It was All Star Weekend for the NBA, and this year it was in Toronto. On Friday night there was a celebrity game pinning Canada against the U.S., which was actually a pretty cool idea. Following the exhibition, a Canada win, Arcade Fire frontman said this to ESPN’s Sage Steel before quickly being cut off:
I just want to say, as an election year in the U.S., the U.S. has a lot they can learn from Canada. Healthcare, taking care of people…
This comes about a month after an employee from ESPN leaked a memo which discouraged its on-air talent from making any political comments during this election year.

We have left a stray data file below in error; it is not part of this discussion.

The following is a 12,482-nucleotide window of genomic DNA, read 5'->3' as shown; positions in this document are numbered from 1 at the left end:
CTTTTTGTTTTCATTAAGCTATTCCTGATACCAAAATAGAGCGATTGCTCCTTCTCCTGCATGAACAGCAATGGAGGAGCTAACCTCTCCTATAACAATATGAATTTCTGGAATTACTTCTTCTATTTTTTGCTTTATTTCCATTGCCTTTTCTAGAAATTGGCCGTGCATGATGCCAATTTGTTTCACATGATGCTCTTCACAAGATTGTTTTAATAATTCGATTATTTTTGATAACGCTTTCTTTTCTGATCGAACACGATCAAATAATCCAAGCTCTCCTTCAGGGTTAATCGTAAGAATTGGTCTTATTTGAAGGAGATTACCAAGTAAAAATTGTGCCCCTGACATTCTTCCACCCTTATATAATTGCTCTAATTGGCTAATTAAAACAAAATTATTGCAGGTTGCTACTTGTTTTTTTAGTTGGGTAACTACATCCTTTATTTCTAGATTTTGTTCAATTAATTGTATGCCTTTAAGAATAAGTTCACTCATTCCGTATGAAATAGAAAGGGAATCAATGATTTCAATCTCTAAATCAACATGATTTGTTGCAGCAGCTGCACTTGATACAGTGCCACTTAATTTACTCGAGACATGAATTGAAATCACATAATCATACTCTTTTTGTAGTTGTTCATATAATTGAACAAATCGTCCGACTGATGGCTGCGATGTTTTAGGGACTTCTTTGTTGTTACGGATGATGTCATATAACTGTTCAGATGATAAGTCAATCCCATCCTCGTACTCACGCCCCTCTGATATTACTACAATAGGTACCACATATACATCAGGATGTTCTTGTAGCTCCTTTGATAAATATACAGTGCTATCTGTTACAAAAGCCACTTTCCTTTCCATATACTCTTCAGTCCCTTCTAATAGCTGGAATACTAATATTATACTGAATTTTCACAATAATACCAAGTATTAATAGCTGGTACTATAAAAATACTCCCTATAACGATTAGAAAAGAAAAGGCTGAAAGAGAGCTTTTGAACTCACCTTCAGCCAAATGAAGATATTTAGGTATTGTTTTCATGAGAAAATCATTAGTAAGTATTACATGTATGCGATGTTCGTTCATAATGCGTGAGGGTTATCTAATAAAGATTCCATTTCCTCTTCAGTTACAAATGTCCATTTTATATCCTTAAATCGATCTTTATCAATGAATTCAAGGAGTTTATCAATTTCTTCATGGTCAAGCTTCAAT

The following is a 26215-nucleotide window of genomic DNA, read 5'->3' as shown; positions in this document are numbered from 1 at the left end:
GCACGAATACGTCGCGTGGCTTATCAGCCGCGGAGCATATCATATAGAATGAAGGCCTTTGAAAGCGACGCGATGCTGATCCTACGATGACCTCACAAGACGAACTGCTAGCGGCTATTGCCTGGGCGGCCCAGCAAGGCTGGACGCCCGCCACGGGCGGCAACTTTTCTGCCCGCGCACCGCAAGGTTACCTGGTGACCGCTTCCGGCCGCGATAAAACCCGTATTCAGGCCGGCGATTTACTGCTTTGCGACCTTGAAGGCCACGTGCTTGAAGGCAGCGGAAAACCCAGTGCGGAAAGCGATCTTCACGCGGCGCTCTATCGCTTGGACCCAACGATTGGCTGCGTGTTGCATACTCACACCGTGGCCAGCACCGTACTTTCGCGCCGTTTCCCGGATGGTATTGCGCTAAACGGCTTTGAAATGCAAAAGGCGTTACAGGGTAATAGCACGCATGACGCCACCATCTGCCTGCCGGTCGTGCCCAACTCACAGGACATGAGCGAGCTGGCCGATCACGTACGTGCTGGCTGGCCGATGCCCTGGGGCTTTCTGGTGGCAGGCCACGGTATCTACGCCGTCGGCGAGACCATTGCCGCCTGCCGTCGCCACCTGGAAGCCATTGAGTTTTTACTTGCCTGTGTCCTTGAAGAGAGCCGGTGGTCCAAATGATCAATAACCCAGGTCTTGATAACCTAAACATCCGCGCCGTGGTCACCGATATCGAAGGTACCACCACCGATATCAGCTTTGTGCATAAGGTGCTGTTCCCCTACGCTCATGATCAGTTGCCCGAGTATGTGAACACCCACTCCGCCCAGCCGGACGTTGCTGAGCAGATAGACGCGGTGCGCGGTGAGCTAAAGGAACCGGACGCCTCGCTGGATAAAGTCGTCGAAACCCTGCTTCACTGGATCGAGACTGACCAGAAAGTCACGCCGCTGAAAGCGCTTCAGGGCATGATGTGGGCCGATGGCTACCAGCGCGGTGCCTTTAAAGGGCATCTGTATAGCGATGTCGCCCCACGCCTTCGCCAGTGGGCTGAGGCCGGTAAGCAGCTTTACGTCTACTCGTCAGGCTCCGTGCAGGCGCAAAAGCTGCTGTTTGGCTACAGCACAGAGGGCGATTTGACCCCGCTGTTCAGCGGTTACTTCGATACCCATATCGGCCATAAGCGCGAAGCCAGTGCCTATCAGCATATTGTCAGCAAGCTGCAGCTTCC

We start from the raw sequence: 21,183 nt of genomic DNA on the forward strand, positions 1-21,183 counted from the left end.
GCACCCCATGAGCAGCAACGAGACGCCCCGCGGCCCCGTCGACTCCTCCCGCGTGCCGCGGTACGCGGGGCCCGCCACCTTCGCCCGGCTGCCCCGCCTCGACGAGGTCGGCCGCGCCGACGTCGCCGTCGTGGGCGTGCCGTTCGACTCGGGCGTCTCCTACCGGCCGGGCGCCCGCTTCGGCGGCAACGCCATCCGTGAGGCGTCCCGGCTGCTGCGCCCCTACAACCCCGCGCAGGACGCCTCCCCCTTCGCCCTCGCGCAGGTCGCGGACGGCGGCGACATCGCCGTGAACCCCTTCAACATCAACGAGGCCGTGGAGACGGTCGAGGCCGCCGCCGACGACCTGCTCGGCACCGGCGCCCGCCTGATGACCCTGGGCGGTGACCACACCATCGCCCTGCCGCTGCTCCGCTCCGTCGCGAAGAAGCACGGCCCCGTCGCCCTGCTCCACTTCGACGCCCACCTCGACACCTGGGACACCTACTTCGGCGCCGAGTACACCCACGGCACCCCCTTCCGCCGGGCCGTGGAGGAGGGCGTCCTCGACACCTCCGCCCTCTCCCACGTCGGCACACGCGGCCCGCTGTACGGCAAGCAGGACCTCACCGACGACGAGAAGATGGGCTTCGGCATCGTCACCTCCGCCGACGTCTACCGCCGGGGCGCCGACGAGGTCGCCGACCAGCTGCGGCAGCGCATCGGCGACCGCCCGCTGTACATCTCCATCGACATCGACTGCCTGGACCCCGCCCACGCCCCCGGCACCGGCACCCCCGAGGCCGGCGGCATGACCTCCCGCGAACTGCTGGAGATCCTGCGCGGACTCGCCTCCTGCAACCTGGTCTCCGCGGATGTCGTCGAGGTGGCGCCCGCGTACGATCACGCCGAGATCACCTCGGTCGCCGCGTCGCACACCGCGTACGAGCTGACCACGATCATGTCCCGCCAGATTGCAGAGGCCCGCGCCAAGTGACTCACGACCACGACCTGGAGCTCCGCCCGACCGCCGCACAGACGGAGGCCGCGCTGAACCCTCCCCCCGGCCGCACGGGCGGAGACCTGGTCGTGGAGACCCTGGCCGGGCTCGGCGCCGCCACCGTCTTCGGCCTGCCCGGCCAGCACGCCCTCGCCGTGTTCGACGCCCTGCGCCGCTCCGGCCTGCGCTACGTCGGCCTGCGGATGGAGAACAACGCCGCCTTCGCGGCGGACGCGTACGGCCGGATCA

I can see why sporting events aren’t the proper place to make political comments, but Jesus Christ, lady. Let the man say his piece.
Over the last decade, ESPN has rebranded itself from wise guys presenting the sports news in a smart way, to vanilla anchors who function more or less like nightly news anchors. There is no fact-checking, no further questioning. If two people debate, then rather than let the audience know what is actually true, they abstain in favor of “letting the audience decide.”
This is particularly sad when you consider Keith Law and Curt Schilling got into a Twitter beef over Creationism, and it was Law — who defended evolution — who drew the week-long suspension.
ESPN doesn’t care about the truth.